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Rev. Dan De Leon on Food Security and SNAP Cuts
Note: This post was originally sent by Rev. Dan De Leon, Senior Pastor of Friends Congregational Church in College Station, to church members.
When it comes to the core values of Christianity—love of God and neighbor, loving others as Christ loves us—some of the particulars of how we live out those values are a snap to understand. God charges us to care for the widow, the orphaned child, the stranger, and those pushed to the margins of society at the hands of institutional powers that oppress them. And Jesus, who came to bring good news to the poor, instructs us to practice sacrificial love, and to strive for the greatest form of love that comes with laying down our lives for our friends.
Speaking of those top priorities about our faith values that should be a snap for us to appreciate and act upon, did you know that tomorrow the U.S. Congress is expected to take up a bill that, if passed, would cut $40 billion from SNAP (Supplement Nutrition Assistance Program) over 10 years? Did you know that these cuts would result in 3.8 million people losing their SNAP benefits in 2014, a vast majority of whom work or are children, disabled, or elderly? This means that, for example, someone who does not have enough money for groceries each month, who relies on SNAP for supplemental money to buy those groceries, would suddenly not have that meager amount of money, and therefore would depend on their local food pantry for food (which they already depend upon month-to-month, but SNAP keeps them from going to the food pantry until they are forced to at the end of the month when their supplemental money runs out).
When viewed through the lens of our faith that instructs us to feed the hungry, help the poor, and advocate for the oppressed, it appears to be a no brainer that we should contact our representatives and urge them to vote ‘no’ when this bill is taken up. It should be a snap.
However, did you know that some of the people who take advantage of SNAP benefits are deadbeats? National Public Radio reported this morning that a video has been circulating among lawmakers in an effort to get them to approve the cuts to food assistance. In the video, an unemployed man named Jason uses his SNAP card to purchase lobster and sushi. Jason is a San Diego surfer dude who is portrayed as taking advantage of a program to purchase luxuries that he does not deserve. Apparently there is even a political term given to this caricature of food assistance recipients: “welfare queens.” If I look at Jason as an unemployed, undeserving, deadbeat welfare queen, then my faith-informed urgency to feed the hungry, help the poor, and advocate for the oppressed isn’t such a snap.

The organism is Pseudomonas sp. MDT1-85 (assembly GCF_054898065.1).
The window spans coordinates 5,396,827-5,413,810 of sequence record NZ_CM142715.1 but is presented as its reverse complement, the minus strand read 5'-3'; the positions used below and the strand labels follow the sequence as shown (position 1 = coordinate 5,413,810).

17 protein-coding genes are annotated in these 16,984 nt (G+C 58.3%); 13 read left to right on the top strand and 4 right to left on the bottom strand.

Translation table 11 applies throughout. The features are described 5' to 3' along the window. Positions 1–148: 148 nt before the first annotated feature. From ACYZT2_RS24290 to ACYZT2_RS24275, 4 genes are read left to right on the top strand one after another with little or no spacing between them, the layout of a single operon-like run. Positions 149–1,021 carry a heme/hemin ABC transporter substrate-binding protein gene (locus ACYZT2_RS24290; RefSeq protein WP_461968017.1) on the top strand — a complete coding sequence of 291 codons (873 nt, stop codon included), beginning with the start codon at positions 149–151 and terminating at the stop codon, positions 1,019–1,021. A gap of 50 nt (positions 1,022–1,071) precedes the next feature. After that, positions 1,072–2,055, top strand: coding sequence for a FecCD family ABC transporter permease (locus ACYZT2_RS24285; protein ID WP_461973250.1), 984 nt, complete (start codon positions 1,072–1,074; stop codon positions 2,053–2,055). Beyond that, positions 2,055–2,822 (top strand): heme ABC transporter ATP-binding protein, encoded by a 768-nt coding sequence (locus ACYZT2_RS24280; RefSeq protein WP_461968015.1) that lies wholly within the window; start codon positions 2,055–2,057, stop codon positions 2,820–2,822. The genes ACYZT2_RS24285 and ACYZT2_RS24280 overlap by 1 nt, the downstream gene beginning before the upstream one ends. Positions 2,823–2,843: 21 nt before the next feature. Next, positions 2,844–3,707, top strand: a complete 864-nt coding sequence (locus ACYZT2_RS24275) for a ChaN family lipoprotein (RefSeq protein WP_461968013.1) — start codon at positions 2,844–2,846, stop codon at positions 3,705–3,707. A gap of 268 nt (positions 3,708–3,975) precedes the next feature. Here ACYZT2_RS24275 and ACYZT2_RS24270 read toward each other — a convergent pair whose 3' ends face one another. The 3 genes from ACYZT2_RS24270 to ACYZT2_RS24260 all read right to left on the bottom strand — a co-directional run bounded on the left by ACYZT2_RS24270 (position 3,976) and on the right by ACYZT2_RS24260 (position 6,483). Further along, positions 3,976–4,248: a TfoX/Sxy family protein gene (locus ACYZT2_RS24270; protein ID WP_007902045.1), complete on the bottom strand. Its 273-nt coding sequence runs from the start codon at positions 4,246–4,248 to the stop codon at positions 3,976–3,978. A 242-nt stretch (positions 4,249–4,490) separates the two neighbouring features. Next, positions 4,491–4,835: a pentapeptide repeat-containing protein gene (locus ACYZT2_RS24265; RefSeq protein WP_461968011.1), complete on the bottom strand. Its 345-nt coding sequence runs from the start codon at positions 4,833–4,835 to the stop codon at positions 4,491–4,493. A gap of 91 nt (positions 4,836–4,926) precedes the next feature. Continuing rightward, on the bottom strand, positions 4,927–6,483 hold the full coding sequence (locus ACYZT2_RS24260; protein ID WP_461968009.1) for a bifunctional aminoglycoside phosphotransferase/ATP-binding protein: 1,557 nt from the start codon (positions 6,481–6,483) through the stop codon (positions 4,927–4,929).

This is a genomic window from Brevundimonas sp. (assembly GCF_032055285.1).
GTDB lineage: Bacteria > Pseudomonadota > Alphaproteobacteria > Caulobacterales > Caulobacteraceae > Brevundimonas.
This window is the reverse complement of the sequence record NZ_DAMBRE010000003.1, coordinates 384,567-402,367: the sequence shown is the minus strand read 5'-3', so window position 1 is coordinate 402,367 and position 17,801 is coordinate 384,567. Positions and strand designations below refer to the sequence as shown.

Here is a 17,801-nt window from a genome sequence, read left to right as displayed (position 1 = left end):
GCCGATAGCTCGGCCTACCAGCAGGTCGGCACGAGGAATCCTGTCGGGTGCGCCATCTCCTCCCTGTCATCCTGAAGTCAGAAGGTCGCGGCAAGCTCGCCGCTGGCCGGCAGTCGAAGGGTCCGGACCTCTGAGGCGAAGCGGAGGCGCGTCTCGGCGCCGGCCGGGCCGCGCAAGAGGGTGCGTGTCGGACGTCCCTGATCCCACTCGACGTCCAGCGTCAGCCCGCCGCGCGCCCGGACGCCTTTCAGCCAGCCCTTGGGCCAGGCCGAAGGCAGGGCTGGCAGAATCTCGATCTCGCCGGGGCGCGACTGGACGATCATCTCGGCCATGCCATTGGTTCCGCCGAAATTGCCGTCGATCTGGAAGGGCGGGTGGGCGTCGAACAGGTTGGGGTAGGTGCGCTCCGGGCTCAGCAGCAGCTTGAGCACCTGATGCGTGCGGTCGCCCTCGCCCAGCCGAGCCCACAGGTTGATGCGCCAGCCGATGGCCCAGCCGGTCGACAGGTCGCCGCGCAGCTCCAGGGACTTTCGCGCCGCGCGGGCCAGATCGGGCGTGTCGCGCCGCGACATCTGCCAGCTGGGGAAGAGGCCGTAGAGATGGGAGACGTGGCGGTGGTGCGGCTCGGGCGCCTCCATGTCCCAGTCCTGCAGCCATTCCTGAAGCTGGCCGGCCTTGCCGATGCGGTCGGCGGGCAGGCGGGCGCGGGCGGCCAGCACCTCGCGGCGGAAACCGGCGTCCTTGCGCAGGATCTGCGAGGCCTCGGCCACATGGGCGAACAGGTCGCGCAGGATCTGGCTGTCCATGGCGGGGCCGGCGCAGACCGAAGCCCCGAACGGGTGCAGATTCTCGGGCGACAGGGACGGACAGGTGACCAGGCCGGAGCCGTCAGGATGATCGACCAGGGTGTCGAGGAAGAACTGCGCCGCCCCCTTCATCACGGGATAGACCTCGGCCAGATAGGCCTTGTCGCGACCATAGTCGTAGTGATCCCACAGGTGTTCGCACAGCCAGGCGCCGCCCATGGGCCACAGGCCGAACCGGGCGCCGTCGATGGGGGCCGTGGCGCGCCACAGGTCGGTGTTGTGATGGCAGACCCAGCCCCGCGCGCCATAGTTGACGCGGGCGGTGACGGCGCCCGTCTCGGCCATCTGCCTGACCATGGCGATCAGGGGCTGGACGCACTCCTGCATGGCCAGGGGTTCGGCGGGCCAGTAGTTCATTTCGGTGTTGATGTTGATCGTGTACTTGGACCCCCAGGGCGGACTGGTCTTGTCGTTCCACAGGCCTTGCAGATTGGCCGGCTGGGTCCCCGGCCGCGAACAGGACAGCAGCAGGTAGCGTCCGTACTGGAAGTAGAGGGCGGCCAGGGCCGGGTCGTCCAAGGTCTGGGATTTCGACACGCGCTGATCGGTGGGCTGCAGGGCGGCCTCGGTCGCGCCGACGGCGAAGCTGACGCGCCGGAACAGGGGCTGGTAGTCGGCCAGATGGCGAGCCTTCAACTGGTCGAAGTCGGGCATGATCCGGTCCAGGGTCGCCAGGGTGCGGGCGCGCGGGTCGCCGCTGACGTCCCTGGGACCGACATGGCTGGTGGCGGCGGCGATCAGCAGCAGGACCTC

But what if we look deeper? Peel back the layers of what is simplest for us to understand about our faith, and we find deeper remembrance. We remember that our God provided God’s beloved people with quail raining from the sky and manna covering the ground to fill their bellies when their time in the wilderness was at its most desperate. And remembering these holy provisions, we remember that Jesus Christ, the Incarnate Word of God, came into the world that we all would “have life, and have it abundantly” (John 10:10b).
Remembrance advises me that it is not my place to withhold even an ounce of God’s extravagant provisions or Christ’s abundant love from anyone, including my neighbor, the alleged welfare queen. Remembrance instructs me that to withhold is to assume the role of God, but to give, to help, to share is to embrace the identity of being God’s child and the humbleness of being Christ’s friend. Remembrance further guides me to see my neighbor likewise: as a friend.
So, what if we stopped calling Jason a welfare queen? What if we stopped looking at him as an undeserving deadbeat? What if, instead, we called Jason a friend, that in calling him a friend the scales might fall from our eyes that otherwise see him and all of our neighbors as equally beloved children of God and equally cherished friends of Jesus? Taking action that would provide for all of our neighbors, regardless of who they are or where they come from, would be a snap.
In a world of abundance, where there is more than enough food to go around, our faith cannot afford to be hamstrung on the character assassinations of a few at the expense of all of our neighbors. Understanding the Jasons of the world as undeserving welfare queens not only dehumanizes them, it overshadows countless others in need of food by the severity of our judgments, thereby silencing their voices and oppressing them further. We are called to feed the hungry, yes, but we are first required to understand one another as friends. Such a discipline removes our temptation to play God and empowers us instead to share the provisions of our Creator with one another equally and abundantly.